September 22, 2005

Directions for the Journey

Matthew 4:12-17

12When Jesus heard that John had been put in prison, he returned to Galilee. 13Leaving Nazareth, he went and lived in Capernaum, which was by the lake in the area of Zebulun and Naphtali-- 14to fulfill what was said through the prophet Isaiah: 15"Land of Zebulun and land of Naphtali, the way to the sea, along the Jordan, Galilee of the Gentiles-- 16the people living in darkness have seen a great light; on those living in the land of the shadow of death a light has dawned." 17From that time on Jesus began to preach, "Repent, for the kingdom of heaven is near."


Leaving Nazareth, he went and lived in Capernaum... Galilee of the Gentiles. Matthew 4:13, 15

When I travel to an unfamiliar city, I usually check the major routes and addresses of places on a local map. It saves me from driving around in circles.

The strange names in our passage today are like Matthew's version of MapQuest. Matthew wants to tell us that Jesus will begin his ministry among people who desperately need his presence. He will start in "Galilee of the Gentiles," showing that he has come into a world lost in darkness. But he will also be a light piercing the darkness--and Jesus doesn't travel alone.

Jesus invites disciples to follow along on his journey, and they're just ordinary folks like us, without great credentials. As the apostle Paul reminds us, God uses the foolish, the weak, and the lowly of this world to show that it isn't about us but about God and his power working through us (1 Corinthians 1:26-31).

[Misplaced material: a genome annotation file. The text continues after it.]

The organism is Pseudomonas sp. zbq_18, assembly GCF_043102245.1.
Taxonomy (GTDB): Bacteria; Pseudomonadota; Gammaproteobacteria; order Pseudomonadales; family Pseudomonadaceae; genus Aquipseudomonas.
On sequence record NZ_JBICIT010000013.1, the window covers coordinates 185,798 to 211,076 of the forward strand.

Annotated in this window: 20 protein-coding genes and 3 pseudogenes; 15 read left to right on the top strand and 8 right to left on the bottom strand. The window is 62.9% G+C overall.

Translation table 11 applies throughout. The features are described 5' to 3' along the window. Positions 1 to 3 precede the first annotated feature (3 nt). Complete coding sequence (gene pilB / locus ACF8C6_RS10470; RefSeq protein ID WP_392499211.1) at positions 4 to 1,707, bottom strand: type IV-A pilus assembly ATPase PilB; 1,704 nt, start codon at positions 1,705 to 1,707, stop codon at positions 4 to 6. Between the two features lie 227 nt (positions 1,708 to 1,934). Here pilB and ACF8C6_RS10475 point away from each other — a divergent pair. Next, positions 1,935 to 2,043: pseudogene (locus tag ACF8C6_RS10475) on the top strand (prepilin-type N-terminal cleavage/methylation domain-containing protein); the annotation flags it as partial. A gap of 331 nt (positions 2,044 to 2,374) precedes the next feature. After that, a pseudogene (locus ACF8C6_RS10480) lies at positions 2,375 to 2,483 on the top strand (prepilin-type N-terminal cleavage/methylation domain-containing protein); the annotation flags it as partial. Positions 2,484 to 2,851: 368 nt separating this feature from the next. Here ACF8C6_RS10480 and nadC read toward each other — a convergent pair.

Getting ready for this journey with Jesus means we need to repent. "Repent," Jesus preached, "for the kingdom of heaven is near." Repentance means turning around from our dead-end ways that will end up getting us killed eternally, and heading in a new direction. It means starting over, living differently.

Jesus came to live in "Galilee of the Gentiles"--an ordinary place like your own area. That's where God wants to shine his light into the darkness through you.

Lord, thank you for caring about real cities and streets and people like the ones around us. May our lives shine like a beacon of hope for you in what are often dark places. Amen.

About the author — Martin Contant

Martin Contant serves Christian Reformed Home Missions as a regional leader in western Canada. Together with a regional ministry team he works with churches and leaders focusing on church planting, church revitalization, campus ministry, and leadership development. Martin and his wife, Sue, live in Surrey, British Columbia. They have three adult, married children and two grandchildren.

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